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Mom confronts child’s school bullies. She ends up getting arrested, and now she's crowd-funding.

Image source: WHNS-TV video screenshot

Police arrested a South Carolina mother in May after she entered a Greenville-area school to confront her child's purported bullies.

According to WHNS-TV, authorities charged Rathburn with non-student interfering, and disrupting, or disturbing schools.

What are the details?

Jamie Rathburn entered Greenbrier Elementary School and verbally attacked a group of third-grade students who were sitting in the hall, according to police. Authorities reported that Rathburn reportedly shouted at them, pointed her finger at the group in a "threatening manner," and used profane language when addressing a teacher.

Rathburn said that her son endured a long period of bullying while attending the school.

"He was told that he was ugly, that he was stupid, nobody cared, and he was called gay, he was cussed out, and when he reported those things, he was told to ignore it," Rathburn said according to WFLD-TV.

She also told WSPA-TV that she documented many of the attacks in a ledger-style book.

"Hit, kicked, hit with computer, shoved, jerked off slide ladder from behind his neck, kid tried choking him, he had small scratches and red marks on his neck," a portion of the entries read.

It likely wasn't a surprise that Rathburn ended up at the school.

On the same day as her arrest, the South Carolina mom reportedly shared a Facebook video complaining about the alleged bullying behaviors, explaining that she "was not playing around" and insisted that the children stop harassing her son.

The incident was caught on the school's CCTV cameras.

What else?

Beth Brotherton, Greenville County Schools' director of communications, said that the district "does not tolerate bullying regardless of age."

"An incident on the playground where her son was pulled off a slide was addressed swiftly by school administrators, and the child responsible was disciplined according to our behavior code," Brotherton told Newsweek in a statement. "It was also reported that other students had made faces at him and comments about his haircut. In these cases, you could argue that this is typical behavior from eight-year-olds. Is it kind? No. Is it right? No. Is it bullying?"

"That," she continued, "is in the eye of the beholder. These incidents involved other children in the class, not the child responsible for the playground injury, and did not rise to a level that required school discipline. His mom felt that he was being bullied, but that does not automatically mean that the school was negligent or uncaring in its response to the actions of his classmates."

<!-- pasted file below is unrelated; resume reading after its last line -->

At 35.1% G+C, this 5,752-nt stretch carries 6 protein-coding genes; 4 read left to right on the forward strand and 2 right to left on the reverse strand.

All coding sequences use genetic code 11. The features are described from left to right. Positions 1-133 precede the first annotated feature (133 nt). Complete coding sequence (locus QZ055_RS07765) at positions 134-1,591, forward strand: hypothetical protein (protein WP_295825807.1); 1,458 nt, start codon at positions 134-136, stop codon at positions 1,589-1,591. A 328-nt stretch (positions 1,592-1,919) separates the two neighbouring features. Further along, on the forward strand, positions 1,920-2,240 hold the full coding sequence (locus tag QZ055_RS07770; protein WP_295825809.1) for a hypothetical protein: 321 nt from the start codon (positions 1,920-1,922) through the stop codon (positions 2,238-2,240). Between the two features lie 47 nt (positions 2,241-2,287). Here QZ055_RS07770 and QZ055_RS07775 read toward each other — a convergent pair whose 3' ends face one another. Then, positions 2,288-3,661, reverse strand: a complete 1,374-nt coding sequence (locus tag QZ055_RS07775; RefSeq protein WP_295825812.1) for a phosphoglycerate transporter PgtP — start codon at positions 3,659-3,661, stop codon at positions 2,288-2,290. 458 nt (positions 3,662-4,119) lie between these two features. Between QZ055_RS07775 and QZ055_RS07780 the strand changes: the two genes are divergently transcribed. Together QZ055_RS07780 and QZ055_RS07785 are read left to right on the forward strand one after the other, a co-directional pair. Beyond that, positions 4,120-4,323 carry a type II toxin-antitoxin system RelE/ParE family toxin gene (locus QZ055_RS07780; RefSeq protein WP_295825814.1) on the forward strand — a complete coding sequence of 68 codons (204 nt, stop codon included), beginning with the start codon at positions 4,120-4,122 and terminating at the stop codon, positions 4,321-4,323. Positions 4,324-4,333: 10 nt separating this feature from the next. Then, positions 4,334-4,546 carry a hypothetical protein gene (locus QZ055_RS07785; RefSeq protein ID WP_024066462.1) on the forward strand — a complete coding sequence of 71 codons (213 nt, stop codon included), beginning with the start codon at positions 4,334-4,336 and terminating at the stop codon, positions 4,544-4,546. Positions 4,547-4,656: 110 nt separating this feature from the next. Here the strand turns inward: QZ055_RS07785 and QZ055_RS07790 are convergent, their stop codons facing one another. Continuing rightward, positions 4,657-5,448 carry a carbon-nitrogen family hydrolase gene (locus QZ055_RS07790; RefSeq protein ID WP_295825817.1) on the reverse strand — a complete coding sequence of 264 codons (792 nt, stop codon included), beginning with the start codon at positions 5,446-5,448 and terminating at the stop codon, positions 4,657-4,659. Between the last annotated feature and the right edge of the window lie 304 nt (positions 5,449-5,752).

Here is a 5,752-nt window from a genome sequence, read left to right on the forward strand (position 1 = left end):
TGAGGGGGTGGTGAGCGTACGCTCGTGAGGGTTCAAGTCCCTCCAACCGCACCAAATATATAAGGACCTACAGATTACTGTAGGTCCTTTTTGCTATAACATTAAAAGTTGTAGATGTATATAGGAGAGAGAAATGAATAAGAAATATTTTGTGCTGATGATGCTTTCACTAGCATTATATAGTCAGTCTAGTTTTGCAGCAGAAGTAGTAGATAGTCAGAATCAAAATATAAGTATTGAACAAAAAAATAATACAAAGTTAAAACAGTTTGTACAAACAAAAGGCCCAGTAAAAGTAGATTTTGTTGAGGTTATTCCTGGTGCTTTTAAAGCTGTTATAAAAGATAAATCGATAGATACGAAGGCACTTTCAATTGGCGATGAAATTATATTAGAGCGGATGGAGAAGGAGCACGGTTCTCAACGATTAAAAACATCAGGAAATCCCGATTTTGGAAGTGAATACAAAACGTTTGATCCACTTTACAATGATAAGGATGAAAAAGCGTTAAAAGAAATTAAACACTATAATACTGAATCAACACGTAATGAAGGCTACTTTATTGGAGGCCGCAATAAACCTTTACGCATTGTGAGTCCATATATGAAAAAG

An additional, lengthy statement from the school read, "The school principal and the classroom teacher were taking active steps to protect the child and remedy any inappropriate behavior from his peers."

"Prior to [Rathburn] illegally entering the school building, yelling at a large group of small children and cursing at employees, Ms. Rathburn was receiving regular updates from the teacher about her son's interactions with classmates," the statement continued. "The teacher offered suggestions to the parent, and kept a close eye on her child and those accused of bullying."

"It is our opinion that the appropriate reaction to unhappiness with a school response is to have a conversation with the adults in charge," the statement added. "In this case, that would be the teacher, the principal, and other school administrators, or the district administration, and not a hallway filled with eight- and nine-year-old children."

You can read the statement in its entirety here.

Has Rathburn said anything else on the matter?

Rathburn expressed her remorse over the actions and admitted that she allowed "emotions" to dictate her behavior.

She has gone on to launch a GoFundMe page to raise money for her legal fees. At the time of this writing, Rathburn has received more than $2,000 in donations of her $8,000 goal.

"I am absolutely ashamed of myself for the actions of walking up into that school," she said. "I owe the parents, the children, and the staff an apology for that. Absolutely, it was wrong. ... I don't know how I could have gotten my message across any other way."

Rathburn is no longer allowed onto school property after the incident, but she is apparently sticking to her guns when it comes to defending her child.

She told CNN, "I don't regret standing up for my child one bit. I regret the way I did it."

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